Ceramic bearings?

Discussion in 'General Questions' started by Frankenstein, Sep 9, 2016.

  1. Frankenstein

    Frankenstein Well-Known Member

    This might be a question for @jaguar, anyone tried using ceramic main bearings in a 2 stroke? I know they can be not so good with high vibration, but a trued and balanced crank could probably be good on full ceramics. They might not be beneficial at lower rpms like in bicycle wheels but at the high thousands they are supposedly better.

    You think it's a good idea? I'm looking at buying a grubee, swap out main bearings for ceramics. Then port out the top, balance the crank jag style, perhaps buy a jag cdi, and jackshaft it with a nuvinci into a schwinn Stingray.

  2. butre

    butre Well-Known Member

    look into abec ratings. ceramic bearings are a nice thing sometimes but have a very niche application that don't match what an engine requires. you're looking for a higher abec rating, not some shiny new paragon of materials.

    my advice is not to exceed abec 5 in a high speed high heat application like a motor
    Last edited: Sep 9, 2016
  3. Steve Best

    Steve Best Well-Known Member

    Better suited to high speed and heat applications like a turbocharger.
    Regular C3 grade ball bearings will handle everything these motors can throw at them.
    The rod and wrist pin bearing could use some help, mainly a better grade of roller bearing.
    We would be talking $20 each instead of the present $4.99.
    Then maybe we should get the cylinder nikasil coated, for about $250 if we want matching reliability.
    But now we are out of our target $125 engine price...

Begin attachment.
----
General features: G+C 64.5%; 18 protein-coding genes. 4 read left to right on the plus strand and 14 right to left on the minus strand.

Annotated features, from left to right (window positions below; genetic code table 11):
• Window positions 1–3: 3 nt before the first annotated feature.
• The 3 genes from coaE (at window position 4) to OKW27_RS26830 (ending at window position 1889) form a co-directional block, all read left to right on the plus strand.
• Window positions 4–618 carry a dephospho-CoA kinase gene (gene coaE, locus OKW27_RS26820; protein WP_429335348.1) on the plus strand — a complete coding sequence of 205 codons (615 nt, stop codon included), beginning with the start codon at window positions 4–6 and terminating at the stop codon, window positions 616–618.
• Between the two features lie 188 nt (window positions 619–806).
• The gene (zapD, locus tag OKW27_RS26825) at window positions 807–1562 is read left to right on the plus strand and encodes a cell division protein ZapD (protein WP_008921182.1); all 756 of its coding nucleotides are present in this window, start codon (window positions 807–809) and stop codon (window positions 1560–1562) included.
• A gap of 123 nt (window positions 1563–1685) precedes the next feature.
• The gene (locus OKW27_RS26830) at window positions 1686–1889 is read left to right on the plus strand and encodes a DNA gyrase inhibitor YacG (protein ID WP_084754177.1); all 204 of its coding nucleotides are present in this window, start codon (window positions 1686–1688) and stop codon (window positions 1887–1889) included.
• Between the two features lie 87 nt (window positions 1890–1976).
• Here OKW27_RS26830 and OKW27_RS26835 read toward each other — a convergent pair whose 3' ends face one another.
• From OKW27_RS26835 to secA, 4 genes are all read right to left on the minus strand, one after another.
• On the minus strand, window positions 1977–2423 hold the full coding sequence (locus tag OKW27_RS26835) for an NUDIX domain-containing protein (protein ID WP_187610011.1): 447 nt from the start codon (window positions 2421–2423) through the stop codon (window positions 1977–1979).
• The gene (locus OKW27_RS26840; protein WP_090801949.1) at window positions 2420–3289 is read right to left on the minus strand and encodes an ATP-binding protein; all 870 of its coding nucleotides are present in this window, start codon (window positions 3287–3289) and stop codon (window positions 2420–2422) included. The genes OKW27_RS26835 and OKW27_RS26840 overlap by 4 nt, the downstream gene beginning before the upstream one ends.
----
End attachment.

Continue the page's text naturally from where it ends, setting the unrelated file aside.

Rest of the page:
4. Frankenstein

    Frankenstein Well-Known Member

    I don't recall my target price being stated as $125 or within reason..

    How good is a nikasil coating anyway? Heard of it but didn't put all that much thought towards it. Would it considerably outlast the current chrome plate? I know a cylinder is like 25 bucks or so, but if I replace a cylinder 10 times I must also port and polish 10 times...
  5. butre

    butre Well-Known Member

    you're better off getting a cylinder sleeved
  6. Frankenstein

    Frankenstein Well-Known Member

    I looked into sleeves, can't seem to find any that would work... Even a diesel sleeve would work I can cut the ports out myself. I guess the biggest problem is finding a small sleeve that will work on these pistons.

    Maybe just buy a few cylinders and port them, and stick them in the junk drawer untill needed.

  7. Steve Best

    Steve Best Well-Known Member

    Look into the cast iron Minarelli cylinder Frank. Koni Showa showed us the way.
    $50 for cylinder, piston, pin and all. There is a power aftermarket too.

    Aftermarket Nikasil is freaking amazing, quite thick and durable.
    You cannot port into it, so figure out your porting before getting them done.
    My son grenaded several YZ125 piston without putting a scratch into the Nikasil.
    The stock nikasil plating is very thin, but when the aftermarket plater in Quebec puts it on, it is tough.
    I am thinking of sending my damaged cylinders to them if I can cut a deal, say $100 to plate these.
    Standard MX cylinders are $250.